Jointly organised by Dr. D.Y. Patil Biotechnology and Bioinformatics Institute, Dr. D. Y. Patil Vidyapeeth (Deemed University), Pune and The Biotech Research Society, India, the International Conference on Advances in Biotechnology and Bioinformatics (ICABB 2013) and X convention of Biotech Research Society India, will be held at Pune, India. The scientific program of the conference would comprise plenary and invited lectures from the internationally acclaimed and eminent experts. The theme areas are: (i) Plant Biotechnology, (ii) Microbial and Industrial Biotechnology, (iii) Animal and Medical Biotechnology, (iv) Nano-Biotechnology, (v) Systems Biology and Bioinformatics and (vi) Biotechnology, Business and IPR. For details, please contact Dr Neelu Nawani, Organising Secretary, ICABB 2013, Dr. D.Y. Patil Biotechnology and Bioinformatics Institute, Dr. D. Y. Patil Vidyapeeth (Deemed University), Survey No. 87/88, Mumbai-Bangalore Expressway, Tathawade, Pune 411 044, India; Mobile: 91-9822648395, Telephone: 91-20-65101870, E-mail: icabb2013@dpu.edu.in, or the General Chair, Prof. Ashok Pandey, Centre for Biofuels and Biotechnology Division, CSIR-National Institute for Interdisciplinary Science and Technology (NIIST), Trivandrum, 695 019, India; Telephone: 91-471-2515279, Fax: 91-471-2491712, E-mail: pandey@niist.res.in; ashokpandey56@yahoo.co.in, or visit the website: www.icabb2013.dpu.edu.in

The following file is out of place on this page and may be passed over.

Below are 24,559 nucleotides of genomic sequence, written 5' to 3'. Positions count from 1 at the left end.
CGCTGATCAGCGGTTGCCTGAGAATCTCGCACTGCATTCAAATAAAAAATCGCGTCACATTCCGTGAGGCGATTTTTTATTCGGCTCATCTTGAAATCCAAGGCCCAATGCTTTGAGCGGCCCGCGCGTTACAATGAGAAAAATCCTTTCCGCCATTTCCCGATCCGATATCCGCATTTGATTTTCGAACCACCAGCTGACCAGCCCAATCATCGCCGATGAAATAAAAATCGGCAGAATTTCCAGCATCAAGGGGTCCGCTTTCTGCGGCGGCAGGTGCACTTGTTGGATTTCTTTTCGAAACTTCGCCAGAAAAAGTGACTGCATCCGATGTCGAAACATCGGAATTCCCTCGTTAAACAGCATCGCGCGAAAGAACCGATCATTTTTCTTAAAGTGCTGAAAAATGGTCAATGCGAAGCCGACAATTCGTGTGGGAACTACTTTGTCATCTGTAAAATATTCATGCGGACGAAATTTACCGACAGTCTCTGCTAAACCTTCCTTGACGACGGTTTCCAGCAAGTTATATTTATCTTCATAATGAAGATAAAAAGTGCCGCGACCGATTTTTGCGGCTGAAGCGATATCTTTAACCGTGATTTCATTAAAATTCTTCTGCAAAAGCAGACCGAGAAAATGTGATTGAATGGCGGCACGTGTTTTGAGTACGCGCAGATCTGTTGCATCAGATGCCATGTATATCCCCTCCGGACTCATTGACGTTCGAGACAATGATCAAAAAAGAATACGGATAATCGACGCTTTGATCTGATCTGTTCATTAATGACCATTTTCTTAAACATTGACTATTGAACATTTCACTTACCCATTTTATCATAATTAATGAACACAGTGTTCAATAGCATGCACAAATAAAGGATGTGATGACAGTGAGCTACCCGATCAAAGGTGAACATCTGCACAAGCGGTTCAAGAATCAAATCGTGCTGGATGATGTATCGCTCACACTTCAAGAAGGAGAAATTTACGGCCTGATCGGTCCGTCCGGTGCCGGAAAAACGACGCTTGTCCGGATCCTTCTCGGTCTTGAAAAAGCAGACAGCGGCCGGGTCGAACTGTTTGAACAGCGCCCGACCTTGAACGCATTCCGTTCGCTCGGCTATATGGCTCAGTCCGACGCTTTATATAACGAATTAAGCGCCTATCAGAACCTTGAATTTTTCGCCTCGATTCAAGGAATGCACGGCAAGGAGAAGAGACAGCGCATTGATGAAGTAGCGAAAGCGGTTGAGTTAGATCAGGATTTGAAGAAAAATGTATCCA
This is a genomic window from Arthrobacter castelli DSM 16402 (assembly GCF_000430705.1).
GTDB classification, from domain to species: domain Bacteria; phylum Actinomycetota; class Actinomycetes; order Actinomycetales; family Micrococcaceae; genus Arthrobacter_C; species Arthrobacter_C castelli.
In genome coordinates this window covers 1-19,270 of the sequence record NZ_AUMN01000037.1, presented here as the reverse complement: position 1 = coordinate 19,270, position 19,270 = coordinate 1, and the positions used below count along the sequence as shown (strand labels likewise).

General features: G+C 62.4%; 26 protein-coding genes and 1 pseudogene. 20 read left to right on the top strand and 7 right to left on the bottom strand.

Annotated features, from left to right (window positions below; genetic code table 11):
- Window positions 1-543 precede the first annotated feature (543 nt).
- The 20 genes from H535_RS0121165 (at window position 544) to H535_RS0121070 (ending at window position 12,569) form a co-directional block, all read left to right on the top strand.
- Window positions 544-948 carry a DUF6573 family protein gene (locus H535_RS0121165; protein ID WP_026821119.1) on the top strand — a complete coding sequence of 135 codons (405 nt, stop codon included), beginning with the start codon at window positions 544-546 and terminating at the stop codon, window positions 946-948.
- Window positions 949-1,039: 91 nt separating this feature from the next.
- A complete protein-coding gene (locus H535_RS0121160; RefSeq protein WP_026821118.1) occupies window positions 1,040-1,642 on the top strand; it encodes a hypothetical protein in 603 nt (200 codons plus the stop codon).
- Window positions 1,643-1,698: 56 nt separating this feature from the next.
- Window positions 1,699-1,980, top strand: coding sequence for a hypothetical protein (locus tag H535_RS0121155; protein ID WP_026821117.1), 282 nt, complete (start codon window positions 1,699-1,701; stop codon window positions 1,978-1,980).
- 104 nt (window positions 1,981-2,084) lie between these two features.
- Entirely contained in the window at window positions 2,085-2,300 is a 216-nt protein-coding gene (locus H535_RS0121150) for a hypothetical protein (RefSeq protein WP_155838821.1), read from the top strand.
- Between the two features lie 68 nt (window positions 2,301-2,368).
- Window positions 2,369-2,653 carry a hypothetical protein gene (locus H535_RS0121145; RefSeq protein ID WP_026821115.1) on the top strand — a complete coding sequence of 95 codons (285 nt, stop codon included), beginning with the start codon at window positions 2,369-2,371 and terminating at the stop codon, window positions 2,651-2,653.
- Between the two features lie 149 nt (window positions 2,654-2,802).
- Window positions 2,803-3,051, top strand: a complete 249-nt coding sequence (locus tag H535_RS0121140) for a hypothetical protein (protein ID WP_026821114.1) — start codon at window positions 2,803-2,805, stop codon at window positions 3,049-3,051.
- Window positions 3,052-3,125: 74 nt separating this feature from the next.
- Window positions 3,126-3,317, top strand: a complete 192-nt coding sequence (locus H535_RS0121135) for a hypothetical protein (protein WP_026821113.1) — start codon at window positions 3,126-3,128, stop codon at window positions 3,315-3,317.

_______________________

 

Editor’s Note

The Indian Journal of Experimental Biology is covered by the following international abstracting and indexing services:

 

Science Citation Index ExpandedTM

PubMed (http://www.ncbi.nim.nih.gov/)

MEDLINE

BIOSIS

Chemical Abstracts Service

Excerpta Medica

Informascience

Refrativnyi Zhurnal

Zoological Records

 

 

 

Author Index

Aggarwal N

411

 

 

Barua Acheenta G

450

Barua Chandana C

450

Begum Shameem A

450

Bhatt Shvetank

435,444

Bhatti Rajbir

464

Borah Rumi S

450

 

 

Devadoss Thangaraj

435

 

 

Guo Y

458

 

 

Ishar M P S

458

 

 

Jindal Ankur

435,444

 

 

Kundu Rahul

477

 

 

Lahkar Mangala

450

 

 

Mahesh Radhakrishnan

435,444

Mandal Kunal

470

 

 

Om Prakash

411

 

 

Pathak Shweta

477

 

 

Rani K V

411

 

 

Samanta Jatindra Nath

470

Sehgal N

411

Sharma Shikha

458

Sharma Vishakha

421

Singh Amarjit

458

Singh Jatinder